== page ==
Why forecasting D.C.’s weather can be so tough

WASHINGTON — D.C. is notorious for politicians, traffic … and often being a tough place to predict the weather.

WTOP talked about it with two of NBC Washington’s meteorologists, who say one big reason is geography.

“You’ve got the mountains; you’ve got the Bay; you’ve got the Atlantic — all things that can come into play,” says NBC Washington Meteorologist Veronica Johnson.

There are major changes in elevation within a relatively short distance, meaning the weather in one part of the region, or even one part of D.C., can be very different from the weather in another.

In addition, the area tends to get storms with northeast winds that bring in both cold air from the north and warm air from the Atlantic.

“It always meets in Washington,” says NBC Washington chief meteorologist Doug Kammerer.

“It’ll be 35 and rain in Washington, and 32 and snow at Dulles. A couple of degrees makes all the difference in the world, and that’s why we get some of these storms that bring us six inches in D.C. and 18 inches in Frederick, Maryland.”

Kammerer says the location of a major highway can be a major meteorological pain.

“In a snowstorm, the hardest part of our forecast is the I-95 corridor, and it’s that way for Washington; it’s that way for Baltimore; it’s that way for Philadelphia; it’s that way for New York; it’s that way for Boston.

“West of I-95, you’re almost always going to get snow.  East of I-95, mostly you’re going to have some kind of a rain-snow mix if not all rain. Then right along I-95, where all of those major cities are, you’re going to get some kind of a mixture. And that’s why predicting the snowfall is so hard in this area.”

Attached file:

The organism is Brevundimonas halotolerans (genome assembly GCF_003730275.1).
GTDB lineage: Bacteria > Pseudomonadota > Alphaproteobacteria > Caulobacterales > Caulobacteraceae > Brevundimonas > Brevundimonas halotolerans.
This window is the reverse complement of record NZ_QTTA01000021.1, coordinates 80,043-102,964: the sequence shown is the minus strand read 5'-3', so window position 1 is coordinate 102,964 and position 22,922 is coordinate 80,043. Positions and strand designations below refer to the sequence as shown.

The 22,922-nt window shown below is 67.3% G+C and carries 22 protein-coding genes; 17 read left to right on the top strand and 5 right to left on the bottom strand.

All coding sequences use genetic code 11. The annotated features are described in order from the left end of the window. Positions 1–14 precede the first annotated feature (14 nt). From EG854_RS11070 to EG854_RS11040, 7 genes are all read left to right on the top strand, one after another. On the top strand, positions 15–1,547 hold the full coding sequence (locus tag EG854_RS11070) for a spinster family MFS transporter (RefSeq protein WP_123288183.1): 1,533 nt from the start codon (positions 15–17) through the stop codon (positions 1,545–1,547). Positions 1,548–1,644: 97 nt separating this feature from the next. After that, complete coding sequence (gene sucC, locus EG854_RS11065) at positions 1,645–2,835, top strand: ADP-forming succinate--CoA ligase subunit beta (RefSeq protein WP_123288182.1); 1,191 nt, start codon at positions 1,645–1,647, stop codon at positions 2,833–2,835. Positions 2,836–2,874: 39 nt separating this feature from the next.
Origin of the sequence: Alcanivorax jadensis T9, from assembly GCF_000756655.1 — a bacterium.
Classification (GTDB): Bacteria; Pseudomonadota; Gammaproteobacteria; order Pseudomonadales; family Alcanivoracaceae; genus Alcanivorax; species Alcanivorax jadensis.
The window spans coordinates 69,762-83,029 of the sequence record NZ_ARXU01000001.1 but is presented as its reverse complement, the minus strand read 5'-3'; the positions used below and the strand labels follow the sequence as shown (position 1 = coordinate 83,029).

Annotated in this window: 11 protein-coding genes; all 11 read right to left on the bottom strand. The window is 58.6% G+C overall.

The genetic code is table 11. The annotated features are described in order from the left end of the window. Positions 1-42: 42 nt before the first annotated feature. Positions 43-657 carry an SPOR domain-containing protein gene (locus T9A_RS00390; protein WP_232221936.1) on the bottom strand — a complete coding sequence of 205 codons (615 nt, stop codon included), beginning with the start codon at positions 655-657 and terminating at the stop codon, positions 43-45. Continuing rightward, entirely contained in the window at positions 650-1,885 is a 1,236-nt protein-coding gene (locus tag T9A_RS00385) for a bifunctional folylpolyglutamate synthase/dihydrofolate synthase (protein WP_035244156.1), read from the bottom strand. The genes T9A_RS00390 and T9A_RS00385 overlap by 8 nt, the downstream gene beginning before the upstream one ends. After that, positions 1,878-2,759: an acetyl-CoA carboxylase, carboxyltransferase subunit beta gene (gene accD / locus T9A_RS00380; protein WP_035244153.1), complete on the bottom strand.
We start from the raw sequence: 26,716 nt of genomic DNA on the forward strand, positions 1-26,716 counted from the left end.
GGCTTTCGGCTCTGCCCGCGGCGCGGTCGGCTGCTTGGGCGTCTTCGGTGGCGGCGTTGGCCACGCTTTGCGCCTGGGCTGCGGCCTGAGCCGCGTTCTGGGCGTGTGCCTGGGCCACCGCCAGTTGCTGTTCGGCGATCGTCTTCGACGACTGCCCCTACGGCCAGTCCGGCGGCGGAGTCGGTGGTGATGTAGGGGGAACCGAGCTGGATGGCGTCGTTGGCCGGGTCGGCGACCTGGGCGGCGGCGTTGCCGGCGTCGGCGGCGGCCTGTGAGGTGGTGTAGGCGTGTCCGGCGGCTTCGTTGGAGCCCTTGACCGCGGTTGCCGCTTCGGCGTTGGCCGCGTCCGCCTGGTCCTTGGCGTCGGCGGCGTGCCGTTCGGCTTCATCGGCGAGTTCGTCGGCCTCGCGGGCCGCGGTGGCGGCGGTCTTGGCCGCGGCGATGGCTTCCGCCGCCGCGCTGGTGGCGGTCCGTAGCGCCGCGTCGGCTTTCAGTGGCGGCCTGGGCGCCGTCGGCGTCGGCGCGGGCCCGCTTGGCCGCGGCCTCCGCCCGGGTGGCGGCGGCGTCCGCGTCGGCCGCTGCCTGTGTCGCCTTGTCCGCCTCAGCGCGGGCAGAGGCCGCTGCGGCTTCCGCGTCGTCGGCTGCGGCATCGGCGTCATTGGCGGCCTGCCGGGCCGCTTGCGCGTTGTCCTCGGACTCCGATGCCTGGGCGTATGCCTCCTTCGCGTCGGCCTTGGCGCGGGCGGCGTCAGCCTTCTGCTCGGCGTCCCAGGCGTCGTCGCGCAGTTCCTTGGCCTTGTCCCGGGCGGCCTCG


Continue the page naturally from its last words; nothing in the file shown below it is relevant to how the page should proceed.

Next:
It’s not just the large storm systems that are a concern. Johnson says small ones can be particularly tricky.

“You can get — not a true storm, but a little wave in the atmosphere that can come rippling across at 4 or 5 in the morning, right at the … beginning of the morning rush. And it can be just enough to squeeze out a little bit of moisture (and) lay it down on a road where the temperatures are below freezing. That is extremely hard to forecast.”

Johnson says if weather models indicate a lot of uncertainty about an upcoming storm, it’s crucial to spell that out to viewers and listeners.

“We will go on the air and say … ‘Let’s wait another 12 hours, let’s wait another 24 hours because there is so much inconsistency.  Wait and we’ll know more tomorrow.’  That really is the other part of getting the forecast right … communicating properly.”

Johnson says the popularity of social media is really helping meteorologists.

“We’ll get on the air, we’ll get on the radio and say ‘Hey, tweet us what you see in your area.’ Or, ‘Tell us what you’ve got falling in your area.’  That’s more information that we can put in our toolbox.  There’s nothing like verification as opposed to looking at radar. It may be showing snow where it’s really freezing rain or just a cold rain. Verification is so important, so we always thank our followers.”

Michelle Basch

Michelle Basch is a reporter and anchor at WTOP.

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